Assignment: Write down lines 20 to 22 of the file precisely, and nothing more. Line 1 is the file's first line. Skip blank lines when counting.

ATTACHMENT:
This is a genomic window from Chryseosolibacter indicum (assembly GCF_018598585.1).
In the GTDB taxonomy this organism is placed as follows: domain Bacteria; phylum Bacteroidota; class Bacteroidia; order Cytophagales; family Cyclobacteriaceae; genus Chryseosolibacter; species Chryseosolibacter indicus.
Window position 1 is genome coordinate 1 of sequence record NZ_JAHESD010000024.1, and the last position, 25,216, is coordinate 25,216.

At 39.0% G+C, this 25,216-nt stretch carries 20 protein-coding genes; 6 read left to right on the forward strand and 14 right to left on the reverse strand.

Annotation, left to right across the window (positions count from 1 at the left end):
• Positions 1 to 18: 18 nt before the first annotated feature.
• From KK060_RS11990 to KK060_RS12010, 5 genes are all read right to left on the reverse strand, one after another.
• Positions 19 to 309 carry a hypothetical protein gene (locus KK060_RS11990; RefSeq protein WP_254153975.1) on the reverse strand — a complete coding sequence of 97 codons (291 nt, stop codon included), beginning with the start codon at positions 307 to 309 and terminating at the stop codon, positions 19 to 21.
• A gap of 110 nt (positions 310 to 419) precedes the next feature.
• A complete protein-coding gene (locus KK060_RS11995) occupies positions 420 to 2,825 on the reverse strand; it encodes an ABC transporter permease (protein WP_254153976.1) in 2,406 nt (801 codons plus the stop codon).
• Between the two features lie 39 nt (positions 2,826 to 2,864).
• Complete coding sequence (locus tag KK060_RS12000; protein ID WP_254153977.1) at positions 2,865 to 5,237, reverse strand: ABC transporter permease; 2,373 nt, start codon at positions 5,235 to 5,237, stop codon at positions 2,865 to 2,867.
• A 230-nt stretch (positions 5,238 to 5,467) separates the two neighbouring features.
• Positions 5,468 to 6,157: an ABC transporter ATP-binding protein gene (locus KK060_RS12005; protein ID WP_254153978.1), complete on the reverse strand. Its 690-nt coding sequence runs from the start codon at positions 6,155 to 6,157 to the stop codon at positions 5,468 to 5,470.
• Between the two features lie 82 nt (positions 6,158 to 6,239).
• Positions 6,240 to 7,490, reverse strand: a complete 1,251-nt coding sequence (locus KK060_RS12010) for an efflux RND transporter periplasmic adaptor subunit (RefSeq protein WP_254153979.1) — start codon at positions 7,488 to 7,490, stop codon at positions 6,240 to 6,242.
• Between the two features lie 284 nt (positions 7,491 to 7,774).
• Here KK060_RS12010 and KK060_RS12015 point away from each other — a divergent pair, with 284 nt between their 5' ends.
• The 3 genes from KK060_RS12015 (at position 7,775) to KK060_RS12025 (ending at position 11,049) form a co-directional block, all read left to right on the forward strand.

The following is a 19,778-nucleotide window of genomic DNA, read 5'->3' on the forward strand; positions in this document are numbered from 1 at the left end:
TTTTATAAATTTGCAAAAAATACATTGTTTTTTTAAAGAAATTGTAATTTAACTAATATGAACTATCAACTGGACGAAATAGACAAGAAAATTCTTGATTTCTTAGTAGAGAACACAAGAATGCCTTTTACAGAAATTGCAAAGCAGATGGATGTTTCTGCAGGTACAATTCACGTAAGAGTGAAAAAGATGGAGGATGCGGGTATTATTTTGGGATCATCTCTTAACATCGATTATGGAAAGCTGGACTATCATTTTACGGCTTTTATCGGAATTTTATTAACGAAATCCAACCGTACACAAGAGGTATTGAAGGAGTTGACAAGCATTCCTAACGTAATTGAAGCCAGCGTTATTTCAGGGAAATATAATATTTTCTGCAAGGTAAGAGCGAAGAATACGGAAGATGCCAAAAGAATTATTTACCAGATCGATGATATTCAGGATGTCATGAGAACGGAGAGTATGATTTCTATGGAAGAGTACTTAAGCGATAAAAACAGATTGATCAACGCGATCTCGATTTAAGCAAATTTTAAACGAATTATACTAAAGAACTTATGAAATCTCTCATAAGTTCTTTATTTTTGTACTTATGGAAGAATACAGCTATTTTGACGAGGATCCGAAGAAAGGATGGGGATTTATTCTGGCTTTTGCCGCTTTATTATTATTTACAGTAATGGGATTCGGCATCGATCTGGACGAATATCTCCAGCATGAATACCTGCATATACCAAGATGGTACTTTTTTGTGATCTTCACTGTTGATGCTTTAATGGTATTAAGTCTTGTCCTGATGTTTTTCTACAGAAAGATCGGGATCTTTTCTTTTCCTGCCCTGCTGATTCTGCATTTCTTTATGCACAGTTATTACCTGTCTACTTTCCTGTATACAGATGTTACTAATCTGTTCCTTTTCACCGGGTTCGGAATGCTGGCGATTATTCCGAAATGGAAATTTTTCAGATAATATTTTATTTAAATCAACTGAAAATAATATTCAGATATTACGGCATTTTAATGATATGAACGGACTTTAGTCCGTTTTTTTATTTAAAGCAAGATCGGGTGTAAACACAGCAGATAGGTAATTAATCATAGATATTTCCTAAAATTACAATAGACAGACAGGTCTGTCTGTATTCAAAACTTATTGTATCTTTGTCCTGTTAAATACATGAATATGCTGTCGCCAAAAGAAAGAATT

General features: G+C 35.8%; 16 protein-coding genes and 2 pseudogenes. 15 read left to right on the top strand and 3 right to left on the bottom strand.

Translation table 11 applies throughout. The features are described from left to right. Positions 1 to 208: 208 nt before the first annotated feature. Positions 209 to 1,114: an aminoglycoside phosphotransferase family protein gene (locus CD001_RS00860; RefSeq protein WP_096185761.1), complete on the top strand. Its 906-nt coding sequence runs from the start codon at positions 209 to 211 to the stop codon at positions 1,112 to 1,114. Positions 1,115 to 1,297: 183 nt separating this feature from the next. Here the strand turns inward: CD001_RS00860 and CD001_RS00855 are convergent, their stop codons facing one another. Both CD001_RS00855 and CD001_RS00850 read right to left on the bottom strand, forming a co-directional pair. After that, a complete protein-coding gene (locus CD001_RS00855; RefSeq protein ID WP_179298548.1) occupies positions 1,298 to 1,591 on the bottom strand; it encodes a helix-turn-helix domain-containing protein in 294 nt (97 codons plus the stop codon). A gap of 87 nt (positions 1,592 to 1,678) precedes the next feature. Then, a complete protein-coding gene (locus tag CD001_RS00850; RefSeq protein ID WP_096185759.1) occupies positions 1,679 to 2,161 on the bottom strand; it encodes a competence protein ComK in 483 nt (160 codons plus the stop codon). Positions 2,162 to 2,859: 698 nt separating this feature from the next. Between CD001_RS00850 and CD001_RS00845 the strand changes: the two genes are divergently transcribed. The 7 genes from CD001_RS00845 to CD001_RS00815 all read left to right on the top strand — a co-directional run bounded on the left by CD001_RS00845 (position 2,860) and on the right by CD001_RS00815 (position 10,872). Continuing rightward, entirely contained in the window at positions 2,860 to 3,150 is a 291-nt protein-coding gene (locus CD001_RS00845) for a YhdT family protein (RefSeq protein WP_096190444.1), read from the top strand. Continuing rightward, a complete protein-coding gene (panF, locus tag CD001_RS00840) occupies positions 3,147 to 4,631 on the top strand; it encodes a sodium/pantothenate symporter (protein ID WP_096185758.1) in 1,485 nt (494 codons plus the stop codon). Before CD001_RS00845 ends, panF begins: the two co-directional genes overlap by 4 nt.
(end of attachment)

The following is a 19,778-nucleotide window of genomic DNA, read 5'->3' on the forward strand; positions in this document are numbered from 1 at the left end:
TTTTATAAATTTGCAAAAAATACATTGTTTTTTTAAAGAAATTGTAATTTAACTAATATGAACTATCAACTGGACGAAATAGACAAGAAAATTCTTGATTTCTTAGTAGAGAACACAAGAATGCCTTTTACAGAAATTGCAAAGCAGATGGATGTTTCTGCAGGTACAATTCACGTAAGAGTGAAAAAGATGGAGGATGCGGGTATTATTTTGGGATCATCTCTTAACATCGATTATGGAAAGCTGGACTATCATTTTACGGCTTTTATCGGAATTTTATTAACGAAATCCAACCGTACACAAGAGGTATTGAAGGAGTTGACAAGCATTCCTAACGTAATTGAAGCCAGCGTTATTTCAGGGAAATATAATATTTTCTGCAAGGTAAGAGCGAAGAATACGGAAGATGCCAAAAGAATTATTTACCAGATCGATGATATTCAGGATGTCATGAGAACGGAGAGTATGATTTCTATGGAAGAGTACTTAAGCGATAAAAACAGATTGATCAACGCGATCTCGATTTAAGCAAATTTTAAACGAATTATACTAAAGAACTTATGAAATCTCTCATAAGTTCTTTATTTTTGTACTTATGGAAGAATACAGCTATTTTGACGAGGATCCGAAGAAAGGATGGGGATTTATTCTGGCTTTTGCCGCTTTATTATTATTTACAGTAATGGGATTCGGCATCGATCTGGACGAATATCTCCAGCATGAATACCTGCATATACCAAGATGGTACTTTTTTGTGATCTTCACTGTTGATGCTTTAATGGTATTAAGTCTTGTCCTGATGTTTTTCTACAGAAAGATCGGGATCTTTTCTTTTCCTGCCCTGCTGATTCTGCATTTCTTTATGCACAGTTATTACCTGTCTACTTTCCTGTATACAGATGTTACTAATCTGTTCCTTTTCACCGGGTTCGGAATGCTGGCGATTATTCCGAAATGGAAATTTTTCAGATAATATTTTATTTAAATCAACTGAAAATAATATTCAGATATTACGGCATTTTAATGATATGAACGGACTTTAGTCCGTTTTTTTATTTAAAGCAAGATCGGGTGTAAACACAGCAGATAGGTAATTAATCATAGATATTTCCTAAAATTACAATAGACAGACAGGTCTGTCTGTATTCAAAACTTATTGTATCTTTGTCCTGTTAAATACATGAATATGCTGTCGCCAAAAGAAAGAATT

General features: G+C 35.8%; 16 protein-coding genes and 2 pseudogenes. 15 read left to right on the top strand and 3 right to left on the bottom strand.